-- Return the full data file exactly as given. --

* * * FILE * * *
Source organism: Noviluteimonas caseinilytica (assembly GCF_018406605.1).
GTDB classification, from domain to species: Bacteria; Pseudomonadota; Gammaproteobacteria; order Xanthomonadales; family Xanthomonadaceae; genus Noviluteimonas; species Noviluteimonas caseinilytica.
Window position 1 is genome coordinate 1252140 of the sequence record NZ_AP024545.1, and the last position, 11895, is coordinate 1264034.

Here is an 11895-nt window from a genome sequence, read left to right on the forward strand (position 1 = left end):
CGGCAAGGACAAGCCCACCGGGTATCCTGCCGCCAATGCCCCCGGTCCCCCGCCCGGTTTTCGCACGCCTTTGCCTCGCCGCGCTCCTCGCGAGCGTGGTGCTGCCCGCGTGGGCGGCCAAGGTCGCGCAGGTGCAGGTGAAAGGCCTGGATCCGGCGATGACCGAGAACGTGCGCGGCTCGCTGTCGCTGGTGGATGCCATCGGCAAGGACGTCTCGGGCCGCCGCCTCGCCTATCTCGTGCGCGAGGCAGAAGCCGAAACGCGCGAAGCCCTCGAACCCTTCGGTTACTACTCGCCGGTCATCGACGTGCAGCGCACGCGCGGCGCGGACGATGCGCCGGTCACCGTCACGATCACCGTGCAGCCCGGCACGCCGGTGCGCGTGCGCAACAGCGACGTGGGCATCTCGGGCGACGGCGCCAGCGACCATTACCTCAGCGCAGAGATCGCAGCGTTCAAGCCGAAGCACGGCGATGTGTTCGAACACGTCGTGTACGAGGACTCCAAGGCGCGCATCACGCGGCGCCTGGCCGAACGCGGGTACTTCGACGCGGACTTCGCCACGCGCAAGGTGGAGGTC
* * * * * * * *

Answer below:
Source organism: Noviluteimonas caseinilytica (assembly GCF_018406605.1).
GTDB classification, from domain to species: Bacteria; Pseudomonadota; Gammaproteobacteria; order Xanthomonadales; family Xanthomonadaceae; genus Noviluteimonas; species Noviluteimonas caseinilytica.
Window position 1 is genome coordinate 1252140 of the sequence record NZ_AP024545.1, and the last position, 11895, is coordinate 1264034.

Here is an 11895-nt window from a genome sequence, read left to right on the forward strand (position 1 = left end):
CGGCAAGGACAAGCCCACCGGGTATCCTGCCGCCAATGCCCCCGGTCCCCCGCCCGGTTTTCGCACGCCTTTGCCTCGCCGCGCTCCTCGCGAGCGTGGTGCTGCCCGCGTGGGCGGCCAAGGTCGCGCAGGTGCAGGTGAAAGGCCTGGATCCGGCGATGACCGAGAACGTGCGCGGCTCGCTGTCGCTGGTGGATGCCATCGGCAAGGACGTCTCGGGCCGCCGCCTCGCCTATCTCGTGCGCGAGGCAGAAGCCGAAACGCGCGAAGCCCTCGAACCCTTCGGTTACTACTCGCCGGTCATCGACGTGCAGCGCACGCGCGGCGCGGACGATGCGCCGGTCACCGTCACGATCACCGTGCAGCCCGGCACGCCGGTGCGCGTGCGCAACAGCGACGTGGGCATCTCGGGCGACGGCGCCAGCGACCATTACCTCAGCGCAGAGATCGCAGCGTTCAAGCCGAAGCACGGCGATGTGTTCGAACACGTCGTGTACGAGGACTCCAAGGCGCGCATCACGCGGCGCCTGGCCGAACGCGGGTACTTCGACGCGGACTTCGCCACGCGCAAGGTGGAGGTC